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Workload survey: 'We are working beyond the safe level'

Lincolnshire GP Dr James Howarth describes the strain his practice is under due to rising workloads 

'We have an average-sized practice list of about 7,500. The demographic is slightly above normal in terms of age and deprivation and we’re rural – which is a big factor. I was duty doctor on the day of Pulse’s survey, and I had 124 patient contacts. The median is about 60-70 – beyond a safe level.

'Patient demand is not the only factor affecting workload.

'A lot of it is the workload dump from secondary care: decoding illegible handwritten prescription requests; consultants sending patients back to us for referrals to their colleagues, and without giving us the relevant information; chasing up referrals when the patient has heard nothing and can’t reach the secondary care team; and dealing with late or inadequate discharge letters.

'This workload creates patient safety risks. There are risks around having multiple patient notes open because we’re helping a nurse out with hers, or we’re 30 minutes late so we see the next patient while finishing the notes of the last.

'We might forget consultant details, plans and actions, or prescribe for the wrong person, use the wrong labels on blood tests, and so on.

'And the high number of consultations means we haven’t got enough time to deal properly with patients. So, for example, heart failure patients don’t have their medication titrated up, and those with complex combordities aren’t adequately managed.

'Just this week I sent a blood test using the wrong patient details, simply because I was so busy that safety netting didn’t happen. I spotted it in time, but how many do we fail to spot?

'I have raised safety concerns with governing bodies before. I was basically told to shut up or my practice would be run over with a fine-toothed comb.'

Dr James Howarth is a GP in Spilsby, Lincolnshire.

He took part in Pulse's GP workload survey, the results of which have shown GPs are dealing with more patient contacts than they deem safe.

Readers' comments (2)

  • Why is it we are the only industry that isn't allowed to create safe working conditions by limiting workload, then have to take the blame when errors occur? The RCGP/BMA is failing here.... we are the professionals and should be advising the government what to do, not the other way around...... if I were in charge of the RCGP id want to know in confidence who had made the overtones and would encourage all GPs to record, covertly if necessary, all contacts regarding safety to clarify the picture here and ensure that if an error occurred after reporting of workload issued that the bodies, individuals who are trying to ignore these safety issues are publicly named and included in any litigation where error occurs. RCGP should be on the offence here, if they are responsible for GP standards as they say they do on their website, they're not supposed to be here to cosy up to other organisations.... ..... standards include safe working conditions for patients and doctors alike. If NHS England is making this impossible, then perhaps we should be taking legal action against them on the basis of knowingly creating unsafe working practices? We should insist that GPs withdraw their service from unsafe practices. Perhaps we need to enlist the aid of the media here, e.g. Panorama to investigate those in charge of these organisations and look at how their performance compares to other safety related industries. We have to up our game and become more media savvy, you can't make an omelette without breaking eggs.... if there is not enough resource to provide a safe service then the government needs to say so... and take appropriate damage limitation measures... e.g. statute of limitations..... is there anyone else out there who feel there safety concerns are being ignored? Another great area for Pulse to Investigate.....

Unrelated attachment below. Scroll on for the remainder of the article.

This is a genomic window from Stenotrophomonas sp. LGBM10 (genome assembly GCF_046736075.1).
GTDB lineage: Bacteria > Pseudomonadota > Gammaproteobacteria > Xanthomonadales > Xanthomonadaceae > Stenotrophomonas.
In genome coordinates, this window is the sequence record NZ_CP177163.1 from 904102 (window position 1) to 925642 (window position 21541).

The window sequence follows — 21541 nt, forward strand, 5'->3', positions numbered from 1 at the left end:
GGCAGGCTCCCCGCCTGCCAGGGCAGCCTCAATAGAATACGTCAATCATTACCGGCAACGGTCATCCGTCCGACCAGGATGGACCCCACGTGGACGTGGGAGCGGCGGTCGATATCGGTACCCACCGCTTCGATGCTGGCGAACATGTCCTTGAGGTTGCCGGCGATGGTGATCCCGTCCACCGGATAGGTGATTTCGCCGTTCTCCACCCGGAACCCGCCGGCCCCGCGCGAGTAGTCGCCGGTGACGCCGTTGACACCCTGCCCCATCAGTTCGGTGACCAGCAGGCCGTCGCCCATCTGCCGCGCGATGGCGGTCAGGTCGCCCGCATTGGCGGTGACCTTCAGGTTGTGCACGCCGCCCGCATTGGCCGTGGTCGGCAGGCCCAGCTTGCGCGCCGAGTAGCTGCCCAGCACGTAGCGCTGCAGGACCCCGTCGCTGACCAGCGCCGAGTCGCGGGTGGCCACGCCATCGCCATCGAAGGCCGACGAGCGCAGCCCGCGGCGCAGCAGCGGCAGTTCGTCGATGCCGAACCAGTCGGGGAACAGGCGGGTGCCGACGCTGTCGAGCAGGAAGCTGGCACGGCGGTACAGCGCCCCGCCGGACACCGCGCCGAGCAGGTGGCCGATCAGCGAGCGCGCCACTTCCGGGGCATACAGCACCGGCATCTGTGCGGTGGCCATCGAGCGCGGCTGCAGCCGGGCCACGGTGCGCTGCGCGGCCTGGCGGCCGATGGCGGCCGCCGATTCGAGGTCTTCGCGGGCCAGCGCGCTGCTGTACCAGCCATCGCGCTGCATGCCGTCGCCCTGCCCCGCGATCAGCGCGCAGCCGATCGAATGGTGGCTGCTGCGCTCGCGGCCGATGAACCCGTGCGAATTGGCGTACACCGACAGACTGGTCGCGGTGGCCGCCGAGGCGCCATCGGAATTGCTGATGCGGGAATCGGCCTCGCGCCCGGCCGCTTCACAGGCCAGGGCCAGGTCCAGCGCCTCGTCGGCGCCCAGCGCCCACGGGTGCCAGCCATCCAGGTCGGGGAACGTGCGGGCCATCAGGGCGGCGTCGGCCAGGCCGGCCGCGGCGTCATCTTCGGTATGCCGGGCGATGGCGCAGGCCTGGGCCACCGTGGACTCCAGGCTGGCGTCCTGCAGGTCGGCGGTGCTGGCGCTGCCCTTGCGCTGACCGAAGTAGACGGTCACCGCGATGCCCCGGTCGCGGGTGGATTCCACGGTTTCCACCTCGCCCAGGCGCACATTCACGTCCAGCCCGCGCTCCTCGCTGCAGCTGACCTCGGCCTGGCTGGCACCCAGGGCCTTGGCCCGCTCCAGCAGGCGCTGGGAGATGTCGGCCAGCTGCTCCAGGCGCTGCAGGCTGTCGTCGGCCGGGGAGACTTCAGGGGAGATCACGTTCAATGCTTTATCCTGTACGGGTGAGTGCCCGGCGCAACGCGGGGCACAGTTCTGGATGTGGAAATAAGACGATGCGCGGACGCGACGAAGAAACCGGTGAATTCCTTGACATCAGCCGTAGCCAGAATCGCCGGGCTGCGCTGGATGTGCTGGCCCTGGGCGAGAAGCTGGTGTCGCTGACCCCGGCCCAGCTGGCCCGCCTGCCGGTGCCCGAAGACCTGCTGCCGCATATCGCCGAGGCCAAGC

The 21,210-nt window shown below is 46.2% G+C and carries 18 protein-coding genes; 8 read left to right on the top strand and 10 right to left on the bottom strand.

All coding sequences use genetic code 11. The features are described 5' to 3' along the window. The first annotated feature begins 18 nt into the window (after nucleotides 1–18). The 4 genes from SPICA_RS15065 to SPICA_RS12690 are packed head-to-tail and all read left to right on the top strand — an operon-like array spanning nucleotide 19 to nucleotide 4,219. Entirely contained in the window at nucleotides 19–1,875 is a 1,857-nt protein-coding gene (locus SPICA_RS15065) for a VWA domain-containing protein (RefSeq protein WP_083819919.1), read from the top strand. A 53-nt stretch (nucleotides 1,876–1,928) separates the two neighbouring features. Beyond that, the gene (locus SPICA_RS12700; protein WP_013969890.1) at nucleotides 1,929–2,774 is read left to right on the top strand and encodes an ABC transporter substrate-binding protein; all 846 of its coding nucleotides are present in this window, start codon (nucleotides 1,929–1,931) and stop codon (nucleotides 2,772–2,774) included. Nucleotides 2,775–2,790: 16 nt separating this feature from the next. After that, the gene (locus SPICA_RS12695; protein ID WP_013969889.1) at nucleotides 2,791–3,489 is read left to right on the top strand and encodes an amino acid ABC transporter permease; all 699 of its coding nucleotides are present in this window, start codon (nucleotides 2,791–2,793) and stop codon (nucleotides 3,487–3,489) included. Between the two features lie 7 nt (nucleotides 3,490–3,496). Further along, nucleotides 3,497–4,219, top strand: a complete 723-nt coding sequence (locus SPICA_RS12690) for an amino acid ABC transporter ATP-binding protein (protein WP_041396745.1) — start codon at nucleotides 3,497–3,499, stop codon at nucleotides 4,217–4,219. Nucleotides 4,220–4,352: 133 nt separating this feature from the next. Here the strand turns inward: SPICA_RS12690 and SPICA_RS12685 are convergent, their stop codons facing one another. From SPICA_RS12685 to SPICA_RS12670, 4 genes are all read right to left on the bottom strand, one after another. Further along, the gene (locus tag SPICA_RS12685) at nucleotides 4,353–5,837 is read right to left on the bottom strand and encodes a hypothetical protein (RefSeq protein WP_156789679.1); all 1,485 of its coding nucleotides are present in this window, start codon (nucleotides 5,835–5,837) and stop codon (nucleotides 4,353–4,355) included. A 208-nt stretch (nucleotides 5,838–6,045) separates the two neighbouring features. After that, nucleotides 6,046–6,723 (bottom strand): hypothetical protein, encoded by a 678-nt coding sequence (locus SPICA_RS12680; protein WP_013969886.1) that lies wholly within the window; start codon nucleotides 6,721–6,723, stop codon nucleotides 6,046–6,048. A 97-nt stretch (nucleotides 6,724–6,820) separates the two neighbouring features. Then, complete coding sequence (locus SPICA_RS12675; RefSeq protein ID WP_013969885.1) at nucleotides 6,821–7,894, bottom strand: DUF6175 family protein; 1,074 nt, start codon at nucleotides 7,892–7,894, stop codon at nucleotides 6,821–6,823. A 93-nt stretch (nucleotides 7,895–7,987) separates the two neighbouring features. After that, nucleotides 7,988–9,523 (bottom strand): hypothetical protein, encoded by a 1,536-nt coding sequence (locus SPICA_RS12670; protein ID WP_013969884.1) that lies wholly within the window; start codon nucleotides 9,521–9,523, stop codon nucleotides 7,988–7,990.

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  • Spot on curious.

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